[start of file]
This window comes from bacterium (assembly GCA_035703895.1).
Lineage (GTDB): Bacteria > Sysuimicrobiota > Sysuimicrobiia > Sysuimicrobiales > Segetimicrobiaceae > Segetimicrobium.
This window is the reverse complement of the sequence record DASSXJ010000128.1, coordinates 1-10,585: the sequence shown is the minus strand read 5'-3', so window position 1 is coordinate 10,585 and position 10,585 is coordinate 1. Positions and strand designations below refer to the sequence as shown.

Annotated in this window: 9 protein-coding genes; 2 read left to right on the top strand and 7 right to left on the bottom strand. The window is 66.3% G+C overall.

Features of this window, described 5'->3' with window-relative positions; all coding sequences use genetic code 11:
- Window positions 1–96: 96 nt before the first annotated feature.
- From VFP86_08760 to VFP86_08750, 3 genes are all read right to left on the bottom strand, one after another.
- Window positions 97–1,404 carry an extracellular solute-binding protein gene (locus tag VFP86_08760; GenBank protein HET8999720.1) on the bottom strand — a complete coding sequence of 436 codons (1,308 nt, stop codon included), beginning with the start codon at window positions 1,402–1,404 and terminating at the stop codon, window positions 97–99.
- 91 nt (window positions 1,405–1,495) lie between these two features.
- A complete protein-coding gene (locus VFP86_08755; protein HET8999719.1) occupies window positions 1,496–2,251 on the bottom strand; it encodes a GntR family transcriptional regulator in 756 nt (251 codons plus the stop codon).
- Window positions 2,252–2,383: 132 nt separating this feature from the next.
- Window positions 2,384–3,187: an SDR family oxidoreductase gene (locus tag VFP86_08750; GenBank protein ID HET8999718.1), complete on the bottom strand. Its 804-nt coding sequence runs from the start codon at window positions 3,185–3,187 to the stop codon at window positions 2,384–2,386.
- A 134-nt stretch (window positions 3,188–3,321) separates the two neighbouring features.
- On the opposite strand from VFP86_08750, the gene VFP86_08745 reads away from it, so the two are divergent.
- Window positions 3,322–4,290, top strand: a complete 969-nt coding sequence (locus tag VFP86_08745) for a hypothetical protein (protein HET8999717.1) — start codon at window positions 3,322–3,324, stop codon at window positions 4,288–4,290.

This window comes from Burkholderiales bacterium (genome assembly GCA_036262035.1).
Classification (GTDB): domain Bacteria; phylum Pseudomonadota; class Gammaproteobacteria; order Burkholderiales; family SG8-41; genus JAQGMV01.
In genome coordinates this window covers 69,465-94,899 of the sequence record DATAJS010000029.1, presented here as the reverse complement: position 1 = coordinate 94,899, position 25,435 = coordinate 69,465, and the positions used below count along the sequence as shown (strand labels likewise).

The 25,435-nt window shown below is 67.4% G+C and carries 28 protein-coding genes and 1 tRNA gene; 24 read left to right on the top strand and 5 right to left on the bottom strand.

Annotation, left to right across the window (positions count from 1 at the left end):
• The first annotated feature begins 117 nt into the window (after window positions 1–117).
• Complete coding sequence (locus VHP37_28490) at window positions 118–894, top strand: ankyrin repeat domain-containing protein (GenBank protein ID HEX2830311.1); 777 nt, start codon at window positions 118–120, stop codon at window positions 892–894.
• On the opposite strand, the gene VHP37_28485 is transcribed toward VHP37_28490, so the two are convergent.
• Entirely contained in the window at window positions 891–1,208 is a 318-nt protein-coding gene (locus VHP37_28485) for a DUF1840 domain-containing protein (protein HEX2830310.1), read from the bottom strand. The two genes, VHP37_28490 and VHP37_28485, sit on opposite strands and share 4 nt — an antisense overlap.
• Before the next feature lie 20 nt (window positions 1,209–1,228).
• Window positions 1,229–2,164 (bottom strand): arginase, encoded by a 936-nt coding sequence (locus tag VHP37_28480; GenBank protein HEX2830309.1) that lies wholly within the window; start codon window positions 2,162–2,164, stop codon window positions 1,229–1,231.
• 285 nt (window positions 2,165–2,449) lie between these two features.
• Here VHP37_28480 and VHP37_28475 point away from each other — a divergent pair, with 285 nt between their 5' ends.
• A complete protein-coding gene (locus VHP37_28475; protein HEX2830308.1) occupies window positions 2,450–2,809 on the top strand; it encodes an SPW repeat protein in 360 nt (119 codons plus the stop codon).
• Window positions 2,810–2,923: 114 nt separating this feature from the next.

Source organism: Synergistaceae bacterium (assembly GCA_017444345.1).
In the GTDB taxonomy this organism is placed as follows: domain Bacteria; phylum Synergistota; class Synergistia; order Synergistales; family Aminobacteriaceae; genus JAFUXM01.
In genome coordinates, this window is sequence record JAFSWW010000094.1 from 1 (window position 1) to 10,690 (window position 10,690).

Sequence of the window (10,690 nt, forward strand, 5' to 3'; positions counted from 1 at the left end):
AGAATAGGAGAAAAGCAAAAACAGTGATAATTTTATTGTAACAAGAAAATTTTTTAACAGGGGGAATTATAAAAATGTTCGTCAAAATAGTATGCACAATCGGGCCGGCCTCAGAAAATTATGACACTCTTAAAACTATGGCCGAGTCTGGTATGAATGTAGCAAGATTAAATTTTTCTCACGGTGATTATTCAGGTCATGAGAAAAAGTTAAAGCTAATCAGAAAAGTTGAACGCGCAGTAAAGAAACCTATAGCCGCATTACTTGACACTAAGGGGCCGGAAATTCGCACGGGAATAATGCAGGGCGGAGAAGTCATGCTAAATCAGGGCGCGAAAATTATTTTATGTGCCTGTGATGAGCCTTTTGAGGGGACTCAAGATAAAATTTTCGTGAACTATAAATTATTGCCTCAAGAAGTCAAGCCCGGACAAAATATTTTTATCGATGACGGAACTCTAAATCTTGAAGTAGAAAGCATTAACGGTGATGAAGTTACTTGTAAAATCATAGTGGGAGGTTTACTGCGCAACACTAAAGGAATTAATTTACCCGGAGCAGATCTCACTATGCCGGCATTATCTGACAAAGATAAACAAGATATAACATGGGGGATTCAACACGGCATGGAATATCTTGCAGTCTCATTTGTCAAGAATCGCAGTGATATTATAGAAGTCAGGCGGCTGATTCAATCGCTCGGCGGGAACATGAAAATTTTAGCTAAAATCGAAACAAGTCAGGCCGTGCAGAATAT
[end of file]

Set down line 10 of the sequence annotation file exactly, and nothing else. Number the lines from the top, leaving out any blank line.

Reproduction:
- A complete protein-coding gene (locus VFP86_08755; protein HET8999719.1) occupies window positions 1,496–2,251 on the bottom strand; it encodes a GntR family transcriptional regulator in 756 nt (251 codons plus the stop codon).